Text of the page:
I was taken to task overnight by Jodi Grimsley, the wife of returning heavyweight Crawford Grimsley, with regard to my flippant remarks about Grimsley’s condition and repute as a heavyweight following his withdrawal from the Michael Moorer contest. Quite rightly, Mrs Grimsley questioned my intent, research and experience on the subject of diverticulitis and boxing in general. The whole episode was certainly a dose of reality as to the reach of this blog and the random thoughts it covers. Continue reading “An Apology To Crawford Grimsley”
Many articles have been written on whether veteran heavyweight Evander Holyfield should still be fighting, I know because I’ve penned one or two of them. One article for thesweetscience.com concluded that although Holyfield was very obviously a life-time removed from his prime, nor ever likely to secure the fifth heavyweight title he proclaims to need to retire content he had every right to continue punching in. Of course, the small caveat to this thesis was I had no intention of watching him try. Continue reading “Bah-Bah. Following The Flock”
I thoroughly enjoyed the laughter that surrounded my Ray Austin to win prediction last week, I countered those who berated me for the ridiculousness of the claim that it was merely a slow news day and I enjoy being contrary. However, I think I might make it a weekly feature. So this week I’ve scanned through the upcoming fixtures and found my long-shot, I’ll make a vague and shaky case for the prediction and then enjoy the sycophantic praise if it comes off and laugh off the derision if it doesn’t.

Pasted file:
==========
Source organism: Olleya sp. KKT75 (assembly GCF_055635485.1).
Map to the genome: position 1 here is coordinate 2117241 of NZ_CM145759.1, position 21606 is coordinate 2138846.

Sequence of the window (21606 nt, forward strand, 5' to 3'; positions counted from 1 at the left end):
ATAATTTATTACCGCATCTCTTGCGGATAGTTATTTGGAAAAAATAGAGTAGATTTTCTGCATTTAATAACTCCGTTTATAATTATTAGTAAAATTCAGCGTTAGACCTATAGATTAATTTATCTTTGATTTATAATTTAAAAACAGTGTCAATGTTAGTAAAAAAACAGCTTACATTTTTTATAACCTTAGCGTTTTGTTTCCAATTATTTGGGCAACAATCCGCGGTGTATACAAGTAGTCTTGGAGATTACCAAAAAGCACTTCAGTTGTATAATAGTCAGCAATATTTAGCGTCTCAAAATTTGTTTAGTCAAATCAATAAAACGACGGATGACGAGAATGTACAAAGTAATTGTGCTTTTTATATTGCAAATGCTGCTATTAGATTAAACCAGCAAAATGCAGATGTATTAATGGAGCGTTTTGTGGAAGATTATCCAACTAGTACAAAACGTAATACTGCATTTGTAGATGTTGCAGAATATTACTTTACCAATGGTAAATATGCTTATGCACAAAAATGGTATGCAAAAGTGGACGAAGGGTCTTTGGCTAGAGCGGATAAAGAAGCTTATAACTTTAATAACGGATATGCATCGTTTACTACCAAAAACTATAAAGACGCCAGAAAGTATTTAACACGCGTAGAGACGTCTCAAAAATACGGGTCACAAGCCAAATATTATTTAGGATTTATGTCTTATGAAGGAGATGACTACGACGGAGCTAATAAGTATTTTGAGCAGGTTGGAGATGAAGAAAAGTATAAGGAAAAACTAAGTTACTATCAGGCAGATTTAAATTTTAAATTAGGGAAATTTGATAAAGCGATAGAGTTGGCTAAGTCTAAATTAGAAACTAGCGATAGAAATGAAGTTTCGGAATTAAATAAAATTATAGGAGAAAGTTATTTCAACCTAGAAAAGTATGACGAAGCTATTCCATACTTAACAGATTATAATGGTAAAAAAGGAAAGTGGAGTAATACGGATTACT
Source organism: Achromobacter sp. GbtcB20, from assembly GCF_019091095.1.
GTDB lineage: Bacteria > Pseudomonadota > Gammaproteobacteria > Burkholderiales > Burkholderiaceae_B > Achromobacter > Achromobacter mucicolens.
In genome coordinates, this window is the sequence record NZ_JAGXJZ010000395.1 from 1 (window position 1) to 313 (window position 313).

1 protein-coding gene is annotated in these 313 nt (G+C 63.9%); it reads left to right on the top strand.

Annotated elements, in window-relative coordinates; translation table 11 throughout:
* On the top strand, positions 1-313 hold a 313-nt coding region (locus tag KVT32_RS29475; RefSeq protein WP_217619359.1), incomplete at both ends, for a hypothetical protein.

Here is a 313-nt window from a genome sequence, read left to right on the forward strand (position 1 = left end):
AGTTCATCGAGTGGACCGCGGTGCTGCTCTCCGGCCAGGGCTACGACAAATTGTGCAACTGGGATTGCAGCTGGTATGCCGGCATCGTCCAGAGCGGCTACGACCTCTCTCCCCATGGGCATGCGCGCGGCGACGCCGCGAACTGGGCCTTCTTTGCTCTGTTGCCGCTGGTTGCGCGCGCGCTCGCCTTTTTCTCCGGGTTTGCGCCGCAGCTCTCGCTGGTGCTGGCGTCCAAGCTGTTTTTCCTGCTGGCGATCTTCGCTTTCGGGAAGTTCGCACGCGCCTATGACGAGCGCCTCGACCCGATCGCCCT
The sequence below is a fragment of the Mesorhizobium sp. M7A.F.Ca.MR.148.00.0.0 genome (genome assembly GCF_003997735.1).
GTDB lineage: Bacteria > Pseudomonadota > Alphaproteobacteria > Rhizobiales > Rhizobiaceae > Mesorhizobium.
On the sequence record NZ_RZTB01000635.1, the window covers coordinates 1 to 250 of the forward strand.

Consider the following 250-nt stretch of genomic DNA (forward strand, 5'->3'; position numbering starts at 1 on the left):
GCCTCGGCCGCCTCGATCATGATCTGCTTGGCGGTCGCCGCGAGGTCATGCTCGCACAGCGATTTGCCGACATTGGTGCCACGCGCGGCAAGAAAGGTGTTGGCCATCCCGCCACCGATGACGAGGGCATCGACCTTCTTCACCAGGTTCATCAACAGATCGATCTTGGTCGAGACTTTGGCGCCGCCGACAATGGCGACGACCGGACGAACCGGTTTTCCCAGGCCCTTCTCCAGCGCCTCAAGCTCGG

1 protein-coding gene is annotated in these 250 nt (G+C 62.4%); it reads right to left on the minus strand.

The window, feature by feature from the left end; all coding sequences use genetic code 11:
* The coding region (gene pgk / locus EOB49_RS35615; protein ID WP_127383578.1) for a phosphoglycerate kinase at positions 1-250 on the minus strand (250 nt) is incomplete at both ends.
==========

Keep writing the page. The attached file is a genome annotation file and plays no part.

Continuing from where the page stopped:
The after dinner speaking circuit for boxing’s present and former champions is currently enjoying a roaring trade. Most notably, the charity event arranged by Nigel Benn’s agent Kevin Leushing – himself no mug between the ropes – for Gerald McClellan the most conspicuous example of the demand for these evenings. Regulars on the circuit include Ricky Hatton, Joe Frazier and Roberto Duran who have all had big evenings advertised. And all are worthy attractions. But to me, next months’ tour by former middleweight champion Jake LaMotta is a particularly special occasion. Continue reading “A Real Champion; Jake LaMotta to Speak in Wiltshire”